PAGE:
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Ford and GM reliability ratings dip in Consumer Reports survey

Tue, 25 Oct 2011

Consumers rated Ford's new Explorer, Fiesta and Focus models at less-than-average reliability during their first year, according to Consumer Reports' annual auto survey.

Poor reception of the new models bumped Ford's overall reliability rank from the 10th spot in 2010 to the 20th this year among the 28 major nameplates included in the survey. Findings are based on responses from 1.3 million vehicle owners or lessees who subscribe to the magazine.

“We have often found that new or revamped models have more problems in their first year than in subsequent model years,” said David Champion, director of the magazine's automotive test center. “Ford's problems illustrate why we recommend to our subscribers to hold off buying a first-year model.”

Ford's drop in customer satisfaction can also be linked to problems with new technology in the company's latest cars, Consumer Reports says, including the new MyFord Touch infotainment system and the new automated-manual transmission in the latest Fiesta and Focus models.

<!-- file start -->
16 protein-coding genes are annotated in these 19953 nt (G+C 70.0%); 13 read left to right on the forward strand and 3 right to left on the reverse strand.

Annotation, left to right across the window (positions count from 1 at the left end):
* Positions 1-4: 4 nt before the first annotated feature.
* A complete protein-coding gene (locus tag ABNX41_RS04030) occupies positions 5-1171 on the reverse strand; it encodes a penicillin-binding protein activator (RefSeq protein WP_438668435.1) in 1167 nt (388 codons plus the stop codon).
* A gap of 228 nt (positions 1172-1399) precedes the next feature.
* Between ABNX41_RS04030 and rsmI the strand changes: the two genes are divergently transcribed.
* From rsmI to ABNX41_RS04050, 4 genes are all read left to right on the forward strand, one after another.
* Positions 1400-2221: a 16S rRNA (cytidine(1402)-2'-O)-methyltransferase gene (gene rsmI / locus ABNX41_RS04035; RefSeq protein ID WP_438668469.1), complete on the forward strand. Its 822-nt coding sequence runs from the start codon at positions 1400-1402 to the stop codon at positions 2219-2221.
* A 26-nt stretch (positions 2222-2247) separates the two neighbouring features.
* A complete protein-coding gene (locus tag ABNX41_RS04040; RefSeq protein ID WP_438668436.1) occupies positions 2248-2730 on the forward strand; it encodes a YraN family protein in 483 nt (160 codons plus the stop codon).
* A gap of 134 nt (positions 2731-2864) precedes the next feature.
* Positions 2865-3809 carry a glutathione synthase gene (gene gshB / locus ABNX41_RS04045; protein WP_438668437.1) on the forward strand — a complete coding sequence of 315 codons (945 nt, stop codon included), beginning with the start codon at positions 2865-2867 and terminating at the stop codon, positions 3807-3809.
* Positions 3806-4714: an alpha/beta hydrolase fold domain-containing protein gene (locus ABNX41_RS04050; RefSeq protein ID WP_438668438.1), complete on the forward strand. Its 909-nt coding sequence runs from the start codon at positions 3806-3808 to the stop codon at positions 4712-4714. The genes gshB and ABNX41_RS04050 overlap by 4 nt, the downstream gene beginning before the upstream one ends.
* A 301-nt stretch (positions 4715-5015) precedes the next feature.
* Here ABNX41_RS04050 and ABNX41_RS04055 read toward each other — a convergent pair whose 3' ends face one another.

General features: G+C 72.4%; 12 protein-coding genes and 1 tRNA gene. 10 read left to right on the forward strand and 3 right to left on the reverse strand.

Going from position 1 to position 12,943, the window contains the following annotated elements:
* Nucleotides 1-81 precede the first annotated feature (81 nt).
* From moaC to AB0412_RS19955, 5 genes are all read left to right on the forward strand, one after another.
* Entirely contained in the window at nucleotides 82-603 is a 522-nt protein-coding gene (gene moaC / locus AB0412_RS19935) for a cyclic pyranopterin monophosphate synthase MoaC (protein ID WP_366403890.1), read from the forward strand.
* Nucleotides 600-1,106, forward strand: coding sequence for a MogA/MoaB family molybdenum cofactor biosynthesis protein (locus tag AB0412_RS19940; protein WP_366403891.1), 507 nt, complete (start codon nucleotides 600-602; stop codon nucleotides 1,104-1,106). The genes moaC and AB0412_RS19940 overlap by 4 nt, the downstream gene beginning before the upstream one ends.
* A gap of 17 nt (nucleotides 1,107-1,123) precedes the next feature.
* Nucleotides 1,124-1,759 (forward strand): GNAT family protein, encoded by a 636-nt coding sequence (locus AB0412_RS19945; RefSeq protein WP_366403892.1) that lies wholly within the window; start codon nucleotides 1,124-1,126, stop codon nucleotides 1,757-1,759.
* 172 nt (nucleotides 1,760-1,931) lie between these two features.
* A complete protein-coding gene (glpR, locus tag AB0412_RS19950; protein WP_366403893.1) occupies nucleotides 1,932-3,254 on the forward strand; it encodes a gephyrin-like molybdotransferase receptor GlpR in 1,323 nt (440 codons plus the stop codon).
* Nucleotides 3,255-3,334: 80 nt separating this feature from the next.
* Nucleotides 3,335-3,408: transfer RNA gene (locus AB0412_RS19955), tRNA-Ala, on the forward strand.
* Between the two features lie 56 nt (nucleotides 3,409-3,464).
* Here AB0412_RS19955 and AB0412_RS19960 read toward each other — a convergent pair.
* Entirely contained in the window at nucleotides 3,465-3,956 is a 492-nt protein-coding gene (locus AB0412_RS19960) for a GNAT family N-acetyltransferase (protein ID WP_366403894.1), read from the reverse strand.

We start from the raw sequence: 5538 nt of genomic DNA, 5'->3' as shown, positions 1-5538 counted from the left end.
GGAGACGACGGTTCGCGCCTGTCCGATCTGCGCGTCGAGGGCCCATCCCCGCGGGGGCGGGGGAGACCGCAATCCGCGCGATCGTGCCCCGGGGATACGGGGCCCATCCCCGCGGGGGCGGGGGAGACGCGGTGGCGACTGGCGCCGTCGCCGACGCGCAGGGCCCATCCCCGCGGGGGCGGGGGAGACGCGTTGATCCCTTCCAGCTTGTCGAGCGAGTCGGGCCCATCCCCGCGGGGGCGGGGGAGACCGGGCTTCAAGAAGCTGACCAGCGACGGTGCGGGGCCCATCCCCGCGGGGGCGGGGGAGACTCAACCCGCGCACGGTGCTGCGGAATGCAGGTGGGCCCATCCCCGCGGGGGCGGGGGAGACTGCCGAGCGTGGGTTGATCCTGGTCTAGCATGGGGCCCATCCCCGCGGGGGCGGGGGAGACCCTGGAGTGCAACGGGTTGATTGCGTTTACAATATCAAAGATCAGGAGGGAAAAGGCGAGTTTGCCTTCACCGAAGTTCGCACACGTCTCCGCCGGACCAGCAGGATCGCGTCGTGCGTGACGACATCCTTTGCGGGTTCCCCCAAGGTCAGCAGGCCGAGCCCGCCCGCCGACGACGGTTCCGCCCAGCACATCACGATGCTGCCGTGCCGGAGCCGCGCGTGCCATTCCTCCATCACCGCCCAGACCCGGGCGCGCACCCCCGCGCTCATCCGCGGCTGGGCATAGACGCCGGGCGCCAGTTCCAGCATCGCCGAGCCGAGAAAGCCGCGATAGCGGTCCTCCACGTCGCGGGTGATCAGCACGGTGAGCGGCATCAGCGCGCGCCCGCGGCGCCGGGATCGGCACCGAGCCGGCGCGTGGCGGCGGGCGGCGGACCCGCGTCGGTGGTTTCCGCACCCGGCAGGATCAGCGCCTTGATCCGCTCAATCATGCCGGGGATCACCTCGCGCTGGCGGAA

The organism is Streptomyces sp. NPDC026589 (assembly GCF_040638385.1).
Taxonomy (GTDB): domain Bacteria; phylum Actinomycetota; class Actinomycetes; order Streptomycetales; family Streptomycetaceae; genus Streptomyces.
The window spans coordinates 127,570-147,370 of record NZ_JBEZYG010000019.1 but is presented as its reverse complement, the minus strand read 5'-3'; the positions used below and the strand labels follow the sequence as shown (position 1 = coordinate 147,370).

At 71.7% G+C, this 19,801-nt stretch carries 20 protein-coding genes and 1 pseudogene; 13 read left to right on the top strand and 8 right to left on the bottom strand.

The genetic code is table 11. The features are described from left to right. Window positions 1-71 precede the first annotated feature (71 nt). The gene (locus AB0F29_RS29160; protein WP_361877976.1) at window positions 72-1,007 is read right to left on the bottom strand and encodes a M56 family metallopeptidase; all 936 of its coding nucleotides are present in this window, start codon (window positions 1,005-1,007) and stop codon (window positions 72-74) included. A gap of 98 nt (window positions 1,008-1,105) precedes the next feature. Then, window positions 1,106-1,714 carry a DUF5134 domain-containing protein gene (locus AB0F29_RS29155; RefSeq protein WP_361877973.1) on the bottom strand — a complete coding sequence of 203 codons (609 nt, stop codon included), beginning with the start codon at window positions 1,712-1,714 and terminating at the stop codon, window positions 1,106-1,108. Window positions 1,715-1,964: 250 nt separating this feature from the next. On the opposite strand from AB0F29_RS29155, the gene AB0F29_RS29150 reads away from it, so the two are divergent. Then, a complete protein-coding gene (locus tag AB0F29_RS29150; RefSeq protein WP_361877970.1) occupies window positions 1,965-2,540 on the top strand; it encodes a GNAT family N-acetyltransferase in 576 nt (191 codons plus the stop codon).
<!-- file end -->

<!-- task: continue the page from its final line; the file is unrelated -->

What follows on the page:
But there was a ray of sunshine for Ford: The Fusion hybrid sedan was well-received among consumers, and other Fusion versions ranked above average.

Like Ford, General Motors saw negative consumer response in this year's survey, particularly for the Buick and Cadillac brands, which fell six spots each to 24th and 25th, respectively. The Buick LaCrosse, the all-wheel-drive Enclave and the Cadillac SRX all fell to below-average ratings.

On the other hand, domestic brands that saw improvement in 2011 were Jeep, Lincoln and Chrysler, which ranked 13th, 14th and 15th in the survey. Jeep moved up seven spots to 13, becoming the most reliable domestic brand. Chrysler moved up 12 spots on the list, but its ranking was based on just two models: the 200 sedan (formerly the Sebring), which ranked well above average, and the Town & Country minivan, which received poor ratings.

Japanese brands still won out overall, taking the top nine spots for customer satisfaction. Toyota's Scion brand topped the rankings, followed by Lexus and Acura. Mazda saw the biggest improvement among Japanese makes, jumping eight spots from last year, to fourth overall.

Meanwhile, European vehicles finished just below the U.S. domestic brands--64 percent of models tested scored average or better. Volvo rounded out the top 10 in the survey at No. 10, scoring the best among European makes, largely based on positive response to the redesigned S60 sedan.

Consumer Reports said results varied from model to model for German luxury makers. Overall, Volkswagen held on to 16th place, and Mercedes-Benz and BMW both moved up four spots in the rankings to 18th and 19th, respectively.

Porsche showed the biggest drop of any carmaker in the survey, dropping 25 places from second best to 27th, or second worst, though the magazine only had test data on two of its models.

By Michelle Koueiter